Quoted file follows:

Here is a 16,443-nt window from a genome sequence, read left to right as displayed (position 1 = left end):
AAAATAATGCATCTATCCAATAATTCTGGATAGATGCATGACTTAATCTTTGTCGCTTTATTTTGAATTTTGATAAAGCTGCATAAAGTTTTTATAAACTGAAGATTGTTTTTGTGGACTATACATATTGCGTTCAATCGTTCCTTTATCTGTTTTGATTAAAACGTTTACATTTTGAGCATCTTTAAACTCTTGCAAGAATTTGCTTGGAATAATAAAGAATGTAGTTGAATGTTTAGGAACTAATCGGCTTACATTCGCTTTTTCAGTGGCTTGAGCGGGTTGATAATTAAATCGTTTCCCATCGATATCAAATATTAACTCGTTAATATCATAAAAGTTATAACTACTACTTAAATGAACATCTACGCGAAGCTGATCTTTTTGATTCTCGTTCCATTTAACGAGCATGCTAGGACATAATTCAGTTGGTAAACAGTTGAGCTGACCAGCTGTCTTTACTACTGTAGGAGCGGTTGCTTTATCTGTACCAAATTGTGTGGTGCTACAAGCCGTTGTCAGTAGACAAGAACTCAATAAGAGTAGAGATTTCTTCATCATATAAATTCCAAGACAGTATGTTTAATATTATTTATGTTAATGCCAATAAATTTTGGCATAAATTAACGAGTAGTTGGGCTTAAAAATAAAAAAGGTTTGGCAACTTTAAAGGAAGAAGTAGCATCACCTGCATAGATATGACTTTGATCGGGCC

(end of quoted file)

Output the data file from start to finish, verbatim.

Here is a 16,443-nt window from a genome sequence, read left to right as displayed (position 1 = left end):
AAAATAATGCATCTATCCAATAATTCTGGATAGATGCATGACTTAATCTTTGTCGCTTTATTTTGAATTTTGATAAAGCTGCATAAAGTTTTTATAAACTGAAGATTGTTTTTGTGGACTATACATATTGCGTTCAATCGTTCCTTTATCTGTTTTGATTAAAACGTTTACATTTTGAGCATCTTTAAACTCTTGCAAGAATTTGCTTGGAATAATAAAGAATGTAGTTGAATGTTTAGGAACTAATCGGCTTACATTCGCTTTTTCAGTGGCTTGAGCGGGTTGATAATTAAATCGTTTCCCATCGATATCAAATATTAACTCGTTAATATCATAAAAGTTATAACTACTACTTAAATGAACATCTACGCGAAGCTGATCTTTTTGATTCTCGTTCCATTTAACGAGCATGCTAGGACATAATTCAGTTGGTAAACAGTTGAGCTGACCAGCTGTCTTTACTACTGTAGGAGCGGTTGCTTTATCTGTACCAAATTGTGTGGTGCTACAAGCCGTTGTCAGTAGACAAGAACTCAATAAGAGTAGAGATTTCTTCATCATATAAATTCCAAGACAGTATGTTTAATATTATTTATGTTAATGCCAATAAATTTTGGCATAAATTAACGAGTAGTTGGGCTTAAAAATAAAAAAGGTTTGGCAACTTTAAAGGAAGAAGTAGCATCACCTGCATAGATATGACTTTGATCGGGCC